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Facebook wants to take on Alexa and Google Home with its own virtual assistant

Facebook wants to take on Alexa and Google Home with its own virtual assistant

In Spike Jonze's critically acclaimed movie "Her," Joaquin Phoenix's character Theodore falls in love with an operating-system-slash-chatbot called Samantha (voiced by Scarlett Johansson). The film, of course, highlights how artificial intelligence can impact our personal lives for better or for worse.

"Her" may be set in the near future, but our present-day virtual assistants -- Alexa, Siri, Google Assistant -- are still nowhere near the level of interaction afforded by Jonze's fictional world. They may seem like they're sophisticated and sentient sometimes, but nope, they're still too basic, too rote, too dumb. Artificial intelligence is simply not there yet.

Currently, Amazon and Google may be in a virtual arms race to imbue your toaster with self-awareness, but wait, another tech giant, Facebook, hopes to join the fray, too. Can it deliver the next big breakthrough in artificial intelligence?

Hello Facebook, do you dream of electric sheep?

Facebook is joining the smart virtual assistant game by developing its own artificial intelligence chips, according to a new report from the Financial Times.

The social media giant may be a little late to the party, but it's betting that the future of artificial intelligence will need highly specialized and dramatically faster hardware for increasingly more complex tasks.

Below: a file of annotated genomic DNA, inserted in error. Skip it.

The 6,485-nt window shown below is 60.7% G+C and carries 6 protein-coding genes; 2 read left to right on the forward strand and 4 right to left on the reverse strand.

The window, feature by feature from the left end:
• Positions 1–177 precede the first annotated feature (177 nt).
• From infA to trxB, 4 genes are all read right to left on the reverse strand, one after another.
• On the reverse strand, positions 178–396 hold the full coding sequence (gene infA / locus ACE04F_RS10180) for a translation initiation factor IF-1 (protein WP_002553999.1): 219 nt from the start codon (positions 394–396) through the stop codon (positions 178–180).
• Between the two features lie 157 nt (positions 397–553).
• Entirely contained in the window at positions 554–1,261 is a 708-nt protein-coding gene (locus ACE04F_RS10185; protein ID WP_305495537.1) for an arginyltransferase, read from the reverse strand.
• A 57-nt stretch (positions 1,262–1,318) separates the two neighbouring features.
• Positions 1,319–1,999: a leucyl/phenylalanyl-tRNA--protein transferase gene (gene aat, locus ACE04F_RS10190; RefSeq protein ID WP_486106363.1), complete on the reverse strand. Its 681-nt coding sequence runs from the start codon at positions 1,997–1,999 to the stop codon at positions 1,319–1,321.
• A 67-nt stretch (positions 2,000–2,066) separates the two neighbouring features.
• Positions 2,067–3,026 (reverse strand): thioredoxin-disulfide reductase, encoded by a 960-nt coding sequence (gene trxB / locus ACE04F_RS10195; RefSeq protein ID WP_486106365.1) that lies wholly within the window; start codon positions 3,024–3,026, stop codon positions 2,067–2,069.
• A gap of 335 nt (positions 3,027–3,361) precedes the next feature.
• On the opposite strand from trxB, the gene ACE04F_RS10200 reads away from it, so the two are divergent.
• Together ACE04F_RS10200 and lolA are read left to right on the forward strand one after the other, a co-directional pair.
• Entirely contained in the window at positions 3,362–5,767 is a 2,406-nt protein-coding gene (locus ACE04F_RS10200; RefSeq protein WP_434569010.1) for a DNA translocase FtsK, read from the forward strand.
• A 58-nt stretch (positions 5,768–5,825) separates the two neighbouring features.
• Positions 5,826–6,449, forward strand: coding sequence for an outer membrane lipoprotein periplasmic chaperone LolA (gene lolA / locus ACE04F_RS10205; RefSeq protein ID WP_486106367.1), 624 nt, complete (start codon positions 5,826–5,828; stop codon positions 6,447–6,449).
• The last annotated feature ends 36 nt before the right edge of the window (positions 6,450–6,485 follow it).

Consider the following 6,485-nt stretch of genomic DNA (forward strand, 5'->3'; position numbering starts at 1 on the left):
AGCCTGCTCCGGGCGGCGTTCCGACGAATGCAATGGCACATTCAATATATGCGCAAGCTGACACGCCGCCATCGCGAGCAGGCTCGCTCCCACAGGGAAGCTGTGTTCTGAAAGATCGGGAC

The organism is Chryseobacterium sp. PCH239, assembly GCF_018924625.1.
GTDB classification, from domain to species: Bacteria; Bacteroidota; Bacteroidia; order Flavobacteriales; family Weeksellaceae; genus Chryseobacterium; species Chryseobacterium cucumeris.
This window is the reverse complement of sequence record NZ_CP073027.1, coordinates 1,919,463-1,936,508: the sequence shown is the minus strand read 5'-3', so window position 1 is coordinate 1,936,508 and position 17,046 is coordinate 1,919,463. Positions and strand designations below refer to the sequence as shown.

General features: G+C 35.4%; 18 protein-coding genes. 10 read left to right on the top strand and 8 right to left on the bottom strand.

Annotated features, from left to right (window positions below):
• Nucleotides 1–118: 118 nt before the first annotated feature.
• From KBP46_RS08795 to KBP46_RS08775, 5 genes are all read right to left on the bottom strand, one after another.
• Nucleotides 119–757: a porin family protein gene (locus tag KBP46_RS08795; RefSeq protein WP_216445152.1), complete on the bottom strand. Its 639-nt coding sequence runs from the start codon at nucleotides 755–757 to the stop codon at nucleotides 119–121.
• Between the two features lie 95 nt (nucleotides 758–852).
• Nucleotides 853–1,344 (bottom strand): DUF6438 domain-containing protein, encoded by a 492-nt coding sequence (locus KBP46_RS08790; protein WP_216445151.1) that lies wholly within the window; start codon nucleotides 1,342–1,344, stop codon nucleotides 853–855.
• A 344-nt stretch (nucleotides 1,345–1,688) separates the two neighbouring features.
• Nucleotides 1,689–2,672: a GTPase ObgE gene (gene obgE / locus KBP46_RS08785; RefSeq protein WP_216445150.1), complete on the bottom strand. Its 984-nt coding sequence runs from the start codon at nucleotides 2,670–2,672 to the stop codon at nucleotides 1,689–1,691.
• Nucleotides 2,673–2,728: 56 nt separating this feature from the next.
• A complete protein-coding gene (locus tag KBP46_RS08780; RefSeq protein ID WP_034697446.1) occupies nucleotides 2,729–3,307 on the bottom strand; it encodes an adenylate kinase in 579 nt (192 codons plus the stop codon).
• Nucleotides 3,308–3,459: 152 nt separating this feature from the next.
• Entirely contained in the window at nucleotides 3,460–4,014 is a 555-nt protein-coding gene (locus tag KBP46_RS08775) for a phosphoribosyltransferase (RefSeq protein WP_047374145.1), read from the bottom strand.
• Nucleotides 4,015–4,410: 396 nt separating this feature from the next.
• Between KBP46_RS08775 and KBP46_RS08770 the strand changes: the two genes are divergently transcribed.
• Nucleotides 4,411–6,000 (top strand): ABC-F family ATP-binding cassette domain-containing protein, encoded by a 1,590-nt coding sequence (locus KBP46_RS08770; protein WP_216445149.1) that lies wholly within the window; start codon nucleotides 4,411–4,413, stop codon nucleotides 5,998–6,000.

Among the company's ambitions is to create a digital assistant that has enough smarts to hold actual conversations with you on any topic. But knowing how Facebook tracks its users relentlessly, this can be creepy, you say? Well, that's all in, erm, the AI of the beholder.

Another area where Facebook is planning on using these supercharged AI chips is in policing its social network. Curating and moderating content, especially live videos, is a constant headache for Facebook and smarter bots may help its human counterparts flag questionable material quickly. So goodbye, badly framed selfie "nose hair" live videos? We can only hope.

Credit: Giphy

'ASIC' chips on its shoulders

Big tech's pursuit of more powerful specialized chips that are designed to handle increasingly complex artificial intelligence tasks with greater efficiency is no secret. Apple, Amazon, Google and a bunch of smaller startups are all investing heavily to push AI computing hardware further than before.

For its part, Facebook is hoping to work with a number of chip companies to achieve its lofty ambitions. In fact, it just announced a partnership with Intel last month to develop new chip designs. However, the company is also hoping to develop its very own ASIC (Application-Specific Integrated Circuit) chips to complement its AI projects.

This is quite interesting because aside from owning social media and messaging services like Instagram and WhatsApp, Facebook is also developing emerging technologies with its other properties including virtual reality with Oculus, face recognition with Face.com and speech-recognition/translation with Jibbigo.

Aside from "Her," have you seen the movie "Ready Player One?" Combined with its advanced AI plans, is Facebook actually aspiring to be that movie's OASIS in real-life? Just saying.

But what do you think? Will Facebook, for one, make us welcome our new robot overlords? Drop us a comment!

Hackers find security flaws in 5 popular password managers. Are you safe?

With all the passwords we have to maintain, our brains can sometimes feel inundated with the complex string of letters, numbers and symbols. That's why so many people turn to password managers to help them. But, according to a new report, many of these password managers are flawed and can easily be hacked.

Click or tap to see if your password manager can be hacked.

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